Anything to add? Anything wrong? Anyone have their own (sanitized) sheets to share?

Rest of the Guide to Canadian Taxes for Freelancers:

I’m not an accountant, and I’m certainly not your accountant. Tracking your finances and reporting your taxes is ultimately your responsibility, and this post & spreadsheet are provided as-is for education and entertainment without any guarantees. Further, remember that tax rules can change and may make this content even more useless.

Taxes and Investing: Orientation

April 4th, 2019 by Potato

This is not a detailed how-to post, instead this is a quick orientation to taxes and filing involved with investing.

First off, there are tax shelters: if you’re doing all of your investing inside an RRSP or TFSA, you don’t have any worries: other than any RRSP contributions (which you get receipts for) or withdrawals, you don’t have anything to report on your taxes. Not only are your investments growing tax free inside those accounts, you don’t have to do any detailed tracking or reporting.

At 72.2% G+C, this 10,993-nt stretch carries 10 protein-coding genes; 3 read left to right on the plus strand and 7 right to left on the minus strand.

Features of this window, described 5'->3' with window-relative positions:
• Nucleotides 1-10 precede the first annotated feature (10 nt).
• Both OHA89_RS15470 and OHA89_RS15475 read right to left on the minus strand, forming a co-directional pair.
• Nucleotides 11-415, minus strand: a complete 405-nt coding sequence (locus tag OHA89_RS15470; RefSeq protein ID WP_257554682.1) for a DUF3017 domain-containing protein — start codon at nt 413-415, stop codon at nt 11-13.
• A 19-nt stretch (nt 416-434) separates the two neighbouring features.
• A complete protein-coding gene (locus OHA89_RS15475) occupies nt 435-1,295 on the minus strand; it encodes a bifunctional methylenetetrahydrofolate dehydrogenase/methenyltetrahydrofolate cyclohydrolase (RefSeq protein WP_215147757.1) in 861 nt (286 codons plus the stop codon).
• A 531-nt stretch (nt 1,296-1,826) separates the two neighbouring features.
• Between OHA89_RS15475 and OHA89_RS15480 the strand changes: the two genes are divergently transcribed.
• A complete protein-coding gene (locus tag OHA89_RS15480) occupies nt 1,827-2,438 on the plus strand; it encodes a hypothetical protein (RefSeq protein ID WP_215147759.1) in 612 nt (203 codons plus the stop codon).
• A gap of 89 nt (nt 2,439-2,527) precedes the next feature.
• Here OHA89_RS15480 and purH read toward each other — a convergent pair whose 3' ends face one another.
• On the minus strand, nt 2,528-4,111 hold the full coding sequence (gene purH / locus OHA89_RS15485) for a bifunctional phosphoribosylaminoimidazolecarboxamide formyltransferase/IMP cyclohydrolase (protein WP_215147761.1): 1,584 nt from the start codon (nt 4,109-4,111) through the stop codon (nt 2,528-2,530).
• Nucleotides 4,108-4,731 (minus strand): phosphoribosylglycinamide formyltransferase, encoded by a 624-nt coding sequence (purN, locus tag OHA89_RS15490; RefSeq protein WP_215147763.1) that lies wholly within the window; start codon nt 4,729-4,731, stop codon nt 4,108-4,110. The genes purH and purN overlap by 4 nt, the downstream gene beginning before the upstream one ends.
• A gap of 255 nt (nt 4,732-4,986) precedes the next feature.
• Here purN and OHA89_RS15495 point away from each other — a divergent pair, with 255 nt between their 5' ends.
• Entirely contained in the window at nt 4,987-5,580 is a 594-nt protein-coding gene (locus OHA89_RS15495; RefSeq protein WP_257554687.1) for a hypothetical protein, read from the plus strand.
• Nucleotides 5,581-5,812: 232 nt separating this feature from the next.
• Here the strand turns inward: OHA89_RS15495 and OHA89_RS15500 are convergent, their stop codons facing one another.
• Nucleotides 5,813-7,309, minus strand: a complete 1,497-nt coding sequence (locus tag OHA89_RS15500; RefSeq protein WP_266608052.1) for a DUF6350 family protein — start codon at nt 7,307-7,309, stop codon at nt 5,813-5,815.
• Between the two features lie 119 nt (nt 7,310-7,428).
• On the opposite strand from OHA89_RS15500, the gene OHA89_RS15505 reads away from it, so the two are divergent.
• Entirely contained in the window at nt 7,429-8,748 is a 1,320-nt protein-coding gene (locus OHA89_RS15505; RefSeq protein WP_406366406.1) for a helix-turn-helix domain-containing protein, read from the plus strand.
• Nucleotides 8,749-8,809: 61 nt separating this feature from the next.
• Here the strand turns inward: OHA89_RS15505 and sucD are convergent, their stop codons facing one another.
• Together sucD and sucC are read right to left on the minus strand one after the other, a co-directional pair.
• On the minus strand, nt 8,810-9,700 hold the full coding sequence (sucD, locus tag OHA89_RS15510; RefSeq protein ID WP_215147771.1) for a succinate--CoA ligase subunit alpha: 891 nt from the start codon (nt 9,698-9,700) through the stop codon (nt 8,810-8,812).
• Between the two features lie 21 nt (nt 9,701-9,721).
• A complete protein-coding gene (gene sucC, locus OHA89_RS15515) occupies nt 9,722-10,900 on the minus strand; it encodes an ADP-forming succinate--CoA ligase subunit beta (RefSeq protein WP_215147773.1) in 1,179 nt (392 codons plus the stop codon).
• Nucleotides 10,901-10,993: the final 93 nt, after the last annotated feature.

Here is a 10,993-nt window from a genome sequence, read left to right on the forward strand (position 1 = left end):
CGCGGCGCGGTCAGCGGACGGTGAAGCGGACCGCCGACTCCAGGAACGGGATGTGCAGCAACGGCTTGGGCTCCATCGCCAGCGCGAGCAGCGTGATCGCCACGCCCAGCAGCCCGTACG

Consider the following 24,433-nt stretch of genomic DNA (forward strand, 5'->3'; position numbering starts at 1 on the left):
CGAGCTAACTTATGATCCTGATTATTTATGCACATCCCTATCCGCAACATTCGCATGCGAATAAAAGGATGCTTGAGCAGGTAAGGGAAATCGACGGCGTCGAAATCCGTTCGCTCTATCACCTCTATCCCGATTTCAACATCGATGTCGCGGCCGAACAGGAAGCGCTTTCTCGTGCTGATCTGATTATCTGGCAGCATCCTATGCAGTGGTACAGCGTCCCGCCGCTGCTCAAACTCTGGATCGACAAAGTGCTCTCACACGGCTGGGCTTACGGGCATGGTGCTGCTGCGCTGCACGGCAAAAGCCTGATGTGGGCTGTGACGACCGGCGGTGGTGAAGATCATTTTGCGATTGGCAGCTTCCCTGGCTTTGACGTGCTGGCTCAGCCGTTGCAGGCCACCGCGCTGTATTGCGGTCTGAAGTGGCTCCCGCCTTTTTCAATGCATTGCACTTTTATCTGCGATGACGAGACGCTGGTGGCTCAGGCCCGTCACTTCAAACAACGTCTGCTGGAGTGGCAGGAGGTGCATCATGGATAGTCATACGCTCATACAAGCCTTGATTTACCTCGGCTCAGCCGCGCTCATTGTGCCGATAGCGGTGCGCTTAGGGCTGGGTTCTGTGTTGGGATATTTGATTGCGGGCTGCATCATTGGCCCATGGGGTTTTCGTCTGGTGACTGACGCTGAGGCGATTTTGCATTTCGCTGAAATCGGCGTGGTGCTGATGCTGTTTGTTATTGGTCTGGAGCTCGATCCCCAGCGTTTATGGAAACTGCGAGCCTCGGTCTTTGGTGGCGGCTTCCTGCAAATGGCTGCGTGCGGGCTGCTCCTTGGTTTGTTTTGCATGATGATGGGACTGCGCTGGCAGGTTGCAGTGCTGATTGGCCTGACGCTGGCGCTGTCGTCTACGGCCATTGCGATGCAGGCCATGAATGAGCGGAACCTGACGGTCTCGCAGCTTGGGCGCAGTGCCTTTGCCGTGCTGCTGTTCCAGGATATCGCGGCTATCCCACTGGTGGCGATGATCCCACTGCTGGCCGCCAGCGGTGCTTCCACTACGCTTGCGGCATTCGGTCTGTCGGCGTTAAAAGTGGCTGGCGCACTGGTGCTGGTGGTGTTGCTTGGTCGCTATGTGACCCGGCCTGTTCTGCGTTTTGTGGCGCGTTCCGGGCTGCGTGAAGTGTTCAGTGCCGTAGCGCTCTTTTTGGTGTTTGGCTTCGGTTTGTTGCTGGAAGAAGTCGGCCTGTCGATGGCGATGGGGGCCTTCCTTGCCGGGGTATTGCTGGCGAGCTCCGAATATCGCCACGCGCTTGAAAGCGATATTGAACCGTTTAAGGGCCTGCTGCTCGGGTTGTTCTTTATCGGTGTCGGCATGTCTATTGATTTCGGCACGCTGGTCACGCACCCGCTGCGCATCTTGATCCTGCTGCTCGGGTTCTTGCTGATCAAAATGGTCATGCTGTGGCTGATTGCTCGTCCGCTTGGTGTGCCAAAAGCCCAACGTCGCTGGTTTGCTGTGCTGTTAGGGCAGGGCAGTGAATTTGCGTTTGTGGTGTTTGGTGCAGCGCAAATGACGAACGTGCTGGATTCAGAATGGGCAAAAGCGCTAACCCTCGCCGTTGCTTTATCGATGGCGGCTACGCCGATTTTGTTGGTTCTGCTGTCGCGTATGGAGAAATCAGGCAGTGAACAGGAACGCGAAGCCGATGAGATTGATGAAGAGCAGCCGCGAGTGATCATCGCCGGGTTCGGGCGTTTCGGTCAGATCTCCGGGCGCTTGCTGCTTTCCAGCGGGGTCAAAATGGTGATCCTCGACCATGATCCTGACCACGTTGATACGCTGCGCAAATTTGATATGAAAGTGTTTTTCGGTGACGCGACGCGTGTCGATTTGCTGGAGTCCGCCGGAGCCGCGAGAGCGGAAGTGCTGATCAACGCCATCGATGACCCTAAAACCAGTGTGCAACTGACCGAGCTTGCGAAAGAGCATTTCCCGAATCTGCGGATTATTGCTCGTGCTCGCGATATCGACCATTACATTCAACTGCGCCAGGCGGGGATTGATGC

If you’re out of RRSP and TFSA room and are investing in a taxable or “non-registered” account, you’ve got some things to know.

On timing: you’re likely not going to be able to file your taxes until April: some tax slips (i.e., T3s) aren’t due until the end of March.

You’re going to have the responsibility to learn about and report your situation for your taxes (and hey, self-promotion time, I’ve got a course that includes a great module on that). Things to watch out for: